Hi Jon. Conventional wisdom has it that power players are not usually favored to win the French Open because their power is neutralized on the clay courts of Roland Garros. I am not so sure that is still the case. The past six champions at the French Open have all been power players Sharapova (twice), Serena (twice), Muguruza, and Ostapenko. Your thoughts?
—Dayo H., Memphis, Tenn.
• We can also note that players whose games are not based on power—Radwanska, Wozniacki, Strycova—can do perfectly well for themselves on grass. Some of this is the homogenization of surface. Some of this is the fact that grass rewards power but also rewards movement.
Yesterday Paul Annacone had an interesting point about aging David Ferrer, noting that grass was becoming his best surface. Why? Because it’s good for his movement-based game but it has also become the lone surface on which he can finish a point.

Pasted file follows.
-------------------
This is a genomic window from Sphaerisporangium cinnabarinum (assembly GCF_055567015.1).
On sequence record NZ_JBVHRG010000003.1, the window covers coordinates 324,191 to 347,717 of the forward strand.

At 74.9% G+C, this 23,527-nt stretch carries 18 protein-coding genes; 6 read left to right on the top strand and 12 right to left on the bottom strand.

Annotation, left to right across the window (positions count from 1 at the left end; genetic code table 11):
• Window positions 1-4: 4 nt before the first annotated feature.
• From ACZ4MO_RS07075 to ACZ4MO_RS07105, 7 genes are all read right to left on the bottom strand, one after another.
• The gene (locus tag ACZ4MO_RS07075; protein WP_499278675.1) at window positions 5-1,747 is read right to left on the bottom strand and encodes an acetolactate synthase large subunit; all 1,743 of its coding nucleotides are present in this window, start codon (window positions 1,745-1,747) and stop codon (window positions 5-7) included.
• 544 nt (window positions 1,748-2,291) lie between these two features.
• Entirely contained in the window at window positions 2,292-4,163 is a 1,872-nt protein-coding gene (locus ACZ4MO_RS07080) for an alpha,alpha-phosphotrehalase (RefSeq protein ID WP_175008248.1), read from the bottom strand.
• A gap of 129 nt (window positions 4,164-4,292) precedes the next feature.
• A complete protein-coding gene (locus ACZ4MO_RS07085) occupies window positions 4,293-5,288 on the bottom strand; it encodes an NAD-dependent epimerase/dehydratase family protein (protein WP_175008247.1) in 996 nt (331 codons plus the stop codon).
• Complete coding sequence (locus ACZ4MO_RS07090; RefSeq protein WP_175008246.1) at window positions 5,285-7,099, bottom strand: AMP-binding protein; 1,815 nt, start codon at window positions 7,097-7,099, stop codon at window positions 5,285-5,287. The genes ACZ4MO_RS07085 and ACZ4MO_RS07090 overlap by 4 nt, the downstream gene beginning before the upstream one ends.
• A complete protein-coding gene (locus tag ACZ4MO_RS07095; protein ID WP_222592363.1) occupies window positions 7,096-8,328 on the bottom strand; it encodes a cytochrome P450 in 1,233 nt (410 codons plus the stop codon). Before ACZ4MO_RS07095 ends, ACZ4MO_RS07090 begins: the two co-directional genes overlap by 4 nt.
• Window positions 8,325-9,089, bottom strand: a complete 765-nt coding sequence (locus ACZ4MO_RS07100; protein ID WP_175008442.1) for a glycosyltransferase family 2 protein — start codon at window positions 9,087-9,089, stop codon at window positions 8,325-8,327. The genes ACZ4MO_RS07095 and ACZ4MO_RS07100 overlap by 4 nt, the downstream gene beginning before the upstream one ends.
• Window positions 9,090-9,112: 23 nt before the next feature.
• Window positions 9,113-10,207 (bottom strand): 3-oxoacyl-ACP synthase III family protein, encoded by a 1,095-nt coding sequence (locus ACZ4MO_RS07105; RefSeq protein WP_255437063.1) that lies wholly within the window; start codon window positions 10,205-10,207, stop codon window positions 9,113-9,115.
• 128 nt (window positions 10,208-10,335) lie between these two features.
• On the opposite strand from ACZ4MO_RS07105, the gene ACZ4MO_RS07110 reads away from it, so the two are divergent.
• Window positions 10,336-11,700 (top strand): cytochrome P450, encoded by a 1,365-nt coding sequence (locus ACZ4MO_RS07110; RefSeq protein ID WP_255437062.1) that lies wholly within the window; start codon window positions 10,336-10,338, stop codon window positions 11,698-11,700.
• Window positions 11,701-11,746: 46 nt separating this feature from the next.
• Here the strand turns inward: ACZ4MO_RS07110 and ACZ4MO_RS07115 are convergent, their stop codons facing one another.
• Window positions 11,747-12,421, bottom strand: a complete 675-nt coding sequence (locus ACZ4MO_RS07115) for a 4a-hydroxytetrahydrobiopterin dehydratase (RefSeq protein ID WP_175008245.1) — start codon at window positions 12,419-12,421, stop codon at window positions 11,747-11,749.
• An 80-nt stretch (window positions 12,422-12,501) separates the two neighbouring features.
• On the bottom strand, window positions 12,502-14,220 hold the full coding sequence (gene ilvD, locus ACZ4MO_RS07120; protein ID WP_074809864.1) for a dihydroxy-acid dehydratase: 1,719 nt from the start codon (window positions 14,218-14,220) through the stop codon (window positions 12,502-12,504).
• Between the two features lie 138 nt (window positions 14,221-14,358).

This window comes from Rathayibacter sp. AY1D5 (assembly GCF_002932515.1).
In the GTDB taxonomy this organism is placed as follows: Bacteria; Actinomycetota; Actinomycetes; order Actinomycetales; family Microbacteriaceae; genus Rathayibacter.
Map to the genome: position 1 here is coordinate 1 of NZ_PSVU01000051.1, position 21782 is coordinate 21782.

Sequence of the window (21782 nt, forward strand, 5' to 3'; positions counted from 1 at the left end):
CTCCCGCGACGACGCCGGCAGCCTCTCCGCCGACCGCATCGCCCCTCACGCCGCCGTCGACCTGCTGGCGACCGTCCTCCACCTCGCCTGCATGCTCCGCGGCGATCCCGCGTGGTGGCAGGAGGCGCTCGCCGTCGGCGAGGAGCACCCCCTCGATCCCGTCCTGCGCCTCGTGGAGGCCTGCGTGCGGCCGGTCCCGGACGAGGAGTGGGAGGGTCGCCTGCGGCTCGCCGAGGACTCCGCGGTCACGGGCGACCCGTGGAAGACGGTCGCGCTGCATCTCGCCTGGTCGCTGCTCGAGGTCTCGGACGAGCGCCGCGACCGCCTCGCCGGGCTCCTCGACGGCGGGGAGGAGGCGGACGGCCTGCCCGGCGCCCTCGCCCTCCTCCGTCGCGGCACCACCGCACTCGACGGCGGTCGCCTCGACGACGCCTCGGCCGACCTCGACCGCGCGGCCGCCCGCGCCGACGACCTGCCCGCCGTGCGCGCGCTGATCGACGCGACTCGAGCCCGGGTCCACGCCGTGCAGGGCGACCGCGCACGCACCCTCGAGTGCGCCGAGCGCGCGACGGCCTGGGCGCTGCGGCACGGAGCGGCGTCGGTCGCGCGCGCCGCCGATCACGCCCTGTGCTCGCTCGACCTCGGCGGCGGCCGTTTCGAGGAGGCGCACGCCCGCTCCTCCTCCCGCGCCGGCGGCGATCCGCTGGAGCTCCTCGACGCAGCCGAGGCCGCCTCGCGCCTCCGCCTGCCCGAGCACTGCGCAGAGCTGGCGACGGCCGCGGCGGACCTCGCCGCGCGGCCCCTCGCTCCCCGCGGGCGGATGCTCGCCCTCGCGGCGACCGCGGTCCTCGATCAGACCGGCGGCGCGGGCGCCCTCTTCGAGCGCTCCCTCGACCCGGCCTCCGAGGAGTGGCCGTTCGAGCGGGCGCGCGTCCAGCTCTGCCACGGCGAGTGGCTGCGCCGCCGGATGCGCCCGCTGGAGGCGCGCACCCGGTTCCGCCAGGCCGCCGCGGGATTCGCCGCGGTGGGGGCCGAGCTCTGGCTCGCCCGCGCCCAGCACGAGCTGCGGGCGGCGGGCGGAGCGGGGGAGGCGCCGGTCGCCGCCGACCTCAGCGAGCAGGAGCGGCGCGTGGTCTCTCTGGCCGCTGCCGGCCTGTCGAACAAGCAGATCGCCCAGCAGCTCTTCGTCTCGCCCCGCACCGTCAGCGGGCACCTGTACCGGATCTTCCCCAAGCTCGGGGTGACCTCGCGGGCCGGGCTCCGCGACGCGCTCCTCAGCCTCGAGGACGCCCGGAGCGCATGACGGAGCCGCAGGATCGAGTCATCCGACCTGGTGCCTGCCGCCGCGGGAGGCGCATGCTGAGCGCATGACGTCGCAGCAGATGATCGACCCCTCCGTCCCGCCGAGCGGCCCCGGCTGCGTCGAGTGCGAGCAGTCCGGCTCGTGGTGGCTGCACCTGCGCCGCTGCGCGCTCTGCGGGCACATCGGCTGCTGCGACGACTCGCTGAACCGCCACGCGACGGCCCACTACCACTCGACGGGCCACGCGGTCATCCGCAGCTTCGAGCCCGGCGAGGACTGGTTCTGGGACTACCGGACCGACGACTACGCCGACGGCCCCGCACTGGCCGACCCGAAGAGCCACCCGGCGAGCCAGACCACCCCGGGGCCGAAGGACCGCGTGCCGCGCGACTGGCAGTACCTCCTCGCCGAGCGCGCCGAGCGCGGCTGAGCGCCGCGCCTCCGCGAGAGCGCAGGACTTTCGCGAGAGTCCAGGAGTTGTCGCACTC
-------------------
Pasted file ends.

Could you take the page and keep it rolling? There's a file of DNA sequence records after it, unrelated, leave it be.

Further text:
Sir Jon Wertheimalot,
What ever happened to one of your favorite adages: "You can't be a Slam favorite until you've been a Slam winner"? You always used to asterisk that at the end of any discussion of a player who was hot coming in to a Slam but had never "lifted" (as they say). And here you go boldly predicting Karolina Pliskova as the Wimbledon favorite. Don't get me wrong, she can totally do it, just thought you'd give it stronger justification.
PS: In a way, the adage sometimes plays to the advantage of players, by fully putting some of them out of the conversation. And with less attention & pressure, they might streak to the title (see: Ostapenko, Jelena). Cheers!!
—Ivan Himanen, RA